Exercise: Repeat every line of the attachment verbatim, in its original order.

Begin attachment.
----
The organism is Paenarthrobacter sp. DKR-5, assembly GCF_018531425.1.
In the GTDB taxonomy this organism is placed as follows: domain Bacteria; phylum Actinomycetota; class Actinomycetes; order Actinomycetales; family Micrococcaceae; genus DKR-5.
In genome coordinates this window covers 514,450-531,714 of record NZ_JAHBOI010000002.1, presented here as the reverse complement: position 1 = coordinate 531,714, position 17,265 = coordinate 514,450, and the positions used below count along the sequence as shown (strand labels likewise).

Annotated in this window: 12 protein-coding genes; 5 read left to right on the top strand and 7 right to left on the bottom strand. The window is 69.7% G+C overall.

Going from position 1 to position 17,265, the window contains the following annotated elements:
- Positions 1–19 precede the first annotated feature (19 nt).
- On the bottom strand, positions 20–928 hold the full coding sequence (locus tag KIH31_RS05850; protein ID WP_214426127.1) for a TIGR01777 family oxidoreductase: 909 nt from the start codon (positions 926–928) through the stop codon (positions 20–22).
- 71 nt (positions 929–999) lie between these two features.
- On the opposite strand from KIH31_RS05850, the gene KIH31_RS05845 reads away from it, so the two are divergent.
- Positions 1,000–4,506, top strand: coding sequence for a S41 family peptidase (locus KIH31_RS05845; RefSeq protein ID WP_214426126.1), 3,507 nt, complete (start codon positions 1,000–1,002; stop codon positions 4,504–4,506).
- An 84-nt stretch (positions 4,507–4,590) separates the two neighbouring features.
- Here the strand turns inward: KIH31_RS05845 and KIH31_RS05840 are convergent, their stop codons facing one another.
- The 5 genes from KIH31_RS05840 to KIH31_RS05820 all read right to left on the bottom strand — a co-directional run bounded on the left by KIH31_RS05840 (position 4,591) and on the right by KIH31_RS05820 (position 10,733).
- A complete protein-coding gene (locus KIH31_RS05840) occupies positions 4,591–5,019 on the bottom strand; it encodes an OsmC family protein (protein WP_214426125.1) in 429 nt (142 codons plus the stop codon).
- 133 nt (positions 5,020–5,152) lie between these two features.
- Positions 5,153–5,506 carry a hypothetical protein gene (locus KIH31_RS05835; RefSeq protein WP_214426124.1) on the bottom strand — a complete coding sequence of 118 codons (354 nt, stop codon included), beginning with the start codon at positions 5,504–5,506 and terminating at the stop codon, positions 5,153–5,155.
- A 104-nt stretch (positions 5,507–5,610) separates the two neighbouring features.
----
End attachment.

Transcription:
The organism is Paenarthrobacter sp. DKR-5, assembly GCF_018531425.1.
In the GTDB taxonomy this organism is placed as follows: domain Bacteria; phylum Actinomycetota; class Actinomycetes; order Actinomycetales; family Micrococcaceae; genus DKR-5.
In genome coordinates this window covers 514,450-531,714 of record NZ_JAHBOI010000002.1, presented here as the reverse complement: position 1 = coordinate 531,714, position 17,265 = coordinate 514,450, and the positions used below count along the sequence as shown (strand labels likewise).

Annotated in this window: 12 protein-coding genes; 5 read left to right on the top strand and 7 right to left on the bottom strand. The window is 69.7% G+C overall.

Going from position 1 to position 17,265, the window contains the following annotated elements:
- Positions 1–19 precede the first annotated feature (19 nt).
- On the bottom strand, positions 20–928 hold the full coding sequence (locus tag KIH31_RS05850; protein ID WP_214426127.1) for a TIGR01777 family oxidoreductase: 909 nt from the start codon (positions 926–928) through the stop codon (positions 20–22).
- 71 nt (positions 929–999) lie between these two features.
- On the opposite strand from KIH31_RS05850, the gene KIH31_RS05845 reads away from it, so the two are divergent.
- Positions 1,000–4,506, top strand: coding sequence for a S41 family peptidase (locus KIH31_RS05845; RefSeq protein ID WP_214426126.1), 3,507 nt, complete (start codon positions 1,000–1,002; stop codon positions 4,504–4,506).
- An 84-nt stretch (positions 4,507–4,590) separates the two neighbouring features.
- Here the strand turns inward: KIH31_RS05845 and KIH31_RS05840 are convergent, their stop codons facing one another.
- The 5 genes from KIH31_RS05840 to KIH31_RS05820 all read right to left on the bottom strand — a co-directional run bounded on the left by KIH31_RS05840 (position 4,591) and on the right by KIH31_RS05820 (position 10,733).
- A complete protein-coding gene (locus KIH31_RS05840) occupies positions 4,591–5,019 on the bottom strand; it encodes an OsmC family protein (protein WP_214426125.1) in 429 nt (142 codons plus the stop codon).
- 133 nt (positions 5,020–5,152) lie between these two features.
- Positions 5,153–5,506 carry a hypothetical protein gene (locus KIH31_RS05835; RefSeq protein WP_214426124.1) on the bottom strand — a complete coding sequence of 118 codons (354 nt, stop codon included), beginning with the start codon at positions 5,504–5,506 and terminating at the stop codon, positions 5,153–5,155.
- A 104-nt stretch (positions 5,507–5,610) separates the two neighbouring features.